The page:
Google is planning to release a patch for a worrying IoT security vulnerability that can enable precise location tracking of Home speaker and Chromecast users.
Security researcher Craig Young of Tripwire claims to have found an authentication weakness that dishes near-pinpoint location data on users, via their smart home gadgets.
An intruder could use a malicious website to exploit a loophole in Google’s back-end systems and “determine a user’s location to within a few feet.”
Related: Google Home review
Young says it works by asking the Google device for wireless network devices nearby and then sending the list to the company’s own geolocation services. The exploit requires the user to click and remain on the page for a minute in order to give up their location, but it’s worrying nonetheless, especially considering the attacker doesn’t have to be on the local network.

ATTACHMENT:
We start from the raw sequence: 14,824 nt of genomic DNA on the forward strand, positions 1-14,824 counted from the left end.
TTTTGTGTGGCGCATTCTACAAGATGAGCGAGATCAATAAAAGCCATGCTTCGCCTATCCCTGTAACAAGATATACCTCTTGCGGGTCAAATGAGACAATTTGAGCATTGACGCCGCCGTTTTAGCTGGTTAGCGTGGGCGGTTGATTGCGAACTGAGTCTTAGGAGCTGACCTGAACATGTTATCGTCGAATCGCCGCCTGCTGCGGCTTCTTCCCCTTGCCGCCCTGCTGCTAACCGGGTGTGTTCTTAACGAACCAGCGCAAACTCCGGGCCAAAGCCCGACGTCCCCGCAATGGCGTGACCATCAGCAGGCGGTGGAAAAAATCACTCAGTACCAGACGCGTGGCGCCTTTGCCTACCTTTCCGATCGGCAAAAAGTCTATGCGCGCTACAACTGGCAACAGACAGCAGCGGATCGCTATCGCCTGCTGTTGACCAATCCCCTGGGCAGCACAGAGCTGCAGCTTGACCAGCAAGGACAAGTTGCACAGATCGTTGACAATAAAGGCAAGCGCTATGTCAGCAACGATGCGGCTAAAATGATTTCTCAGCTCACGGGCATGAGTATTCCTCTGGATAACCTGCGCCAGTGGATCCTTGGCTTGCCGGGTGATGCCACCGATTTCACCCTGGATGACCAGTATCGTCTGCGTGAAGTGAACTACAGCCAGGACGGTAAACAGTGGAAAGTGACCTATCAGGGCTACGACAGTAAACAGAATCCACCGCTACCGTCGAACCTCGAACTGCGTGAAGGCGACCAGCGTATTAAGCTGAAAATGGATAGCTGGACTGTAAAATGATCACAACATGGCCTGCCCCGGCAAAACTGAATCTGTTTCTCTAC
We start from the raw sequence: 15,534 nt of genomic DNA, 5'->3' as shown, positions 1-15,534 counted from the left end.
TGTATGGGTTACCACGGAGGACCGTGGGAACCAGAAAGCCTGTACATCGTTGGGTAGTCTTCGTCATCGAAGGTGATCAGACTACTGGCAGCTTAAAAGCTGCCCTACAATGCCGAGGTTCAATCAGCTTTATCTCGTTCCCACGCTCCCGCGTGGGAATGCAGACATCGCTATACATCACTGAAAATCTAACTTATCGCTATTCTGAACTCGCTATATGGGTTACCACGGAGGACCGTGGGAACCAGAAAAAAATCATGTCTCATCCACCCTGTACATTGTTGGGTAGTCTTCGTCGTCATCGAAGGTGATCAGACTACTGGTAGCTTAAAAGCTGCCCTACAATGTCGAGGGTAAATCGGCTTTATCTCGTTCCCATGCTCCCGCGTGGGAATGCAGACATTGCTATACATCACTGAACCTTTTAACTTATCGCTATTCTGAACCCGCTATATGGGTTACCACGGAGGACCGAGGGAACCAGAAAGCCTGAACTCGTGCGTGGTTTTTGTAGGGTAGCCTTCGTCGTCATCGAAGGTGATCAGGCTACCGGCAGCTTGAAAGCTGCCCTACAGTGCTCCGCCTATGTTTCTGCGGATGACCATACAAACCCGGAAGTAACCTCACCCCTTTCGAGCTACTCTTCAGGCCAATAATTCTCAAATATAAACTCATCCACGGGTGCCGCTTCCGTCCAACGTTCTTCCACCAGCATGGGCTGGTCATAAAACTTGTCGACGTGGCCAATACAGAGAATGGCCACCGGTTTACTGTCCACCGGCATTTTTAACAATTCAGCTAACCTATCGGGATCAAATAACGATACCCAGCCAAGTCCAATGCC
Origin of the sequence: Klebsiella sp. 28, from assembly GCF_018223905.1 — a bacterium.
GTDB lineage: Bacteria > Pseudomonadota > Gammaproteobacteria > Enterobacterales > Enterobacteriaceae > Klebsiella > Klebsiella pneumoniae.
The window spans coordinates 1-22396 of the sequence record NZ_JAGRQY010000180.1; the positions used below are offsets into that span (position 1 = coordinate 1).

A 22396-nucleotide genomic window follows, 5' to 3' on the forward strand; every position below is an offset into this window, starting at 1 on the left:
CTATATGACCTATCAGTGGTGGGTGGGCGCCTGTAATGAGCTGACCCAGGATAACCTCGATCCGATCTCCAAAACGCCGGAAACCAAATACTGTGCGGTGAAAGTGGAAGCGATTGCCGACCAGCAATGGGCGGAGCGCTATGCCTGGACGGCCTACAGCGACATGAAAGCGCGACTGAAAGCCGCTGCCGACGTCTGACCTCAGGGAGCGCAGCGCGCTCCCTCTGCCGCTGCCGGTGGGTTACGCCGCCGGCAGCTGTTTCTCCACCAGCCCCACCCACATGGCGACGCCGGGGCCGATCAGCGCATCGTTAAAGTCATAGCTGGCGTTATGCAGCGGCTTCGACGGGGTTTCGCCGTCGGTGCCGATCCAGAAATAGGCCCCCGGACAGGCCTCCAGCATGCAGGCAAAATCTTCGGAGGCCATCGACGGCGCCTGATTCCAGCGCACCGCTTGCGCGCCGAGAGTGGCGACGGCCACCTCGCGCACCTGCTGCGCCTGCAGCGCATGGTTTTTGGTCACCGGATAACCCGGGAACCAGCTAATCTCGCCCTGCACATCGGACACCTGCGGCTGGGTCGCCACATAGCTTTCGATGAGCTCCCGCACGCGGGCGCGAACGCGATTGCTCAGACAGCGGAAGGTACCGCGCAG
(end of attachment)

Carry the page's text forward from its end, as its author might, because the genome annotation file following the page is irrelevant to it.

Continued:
“An attacker can be completely remote as long as they can get the victim to open a link while connected to the same Wi-Fi or wired network as a Google Chromecast or Home device,” Young told KrebsOnSecurity (via Engadget).
“The only real limitation is that the link needs to remain open for about a minute before the attacker has a location. The attack content could be contained within malicious advertisements or even a tweet.”
Young created a video of the exploit in action, which has been successful in three environments and gleaned a precise street address on each occasion.
He added: “The Wi-Fi based geolocation works by triangulating a position based on signal strengths to Wi-Fi access points with known locations based on reporting from people’s phones.”
After Young’s initial inquiries were brushed off, Krebs followed up with Google, who said the fix is coming sometime within the next month.
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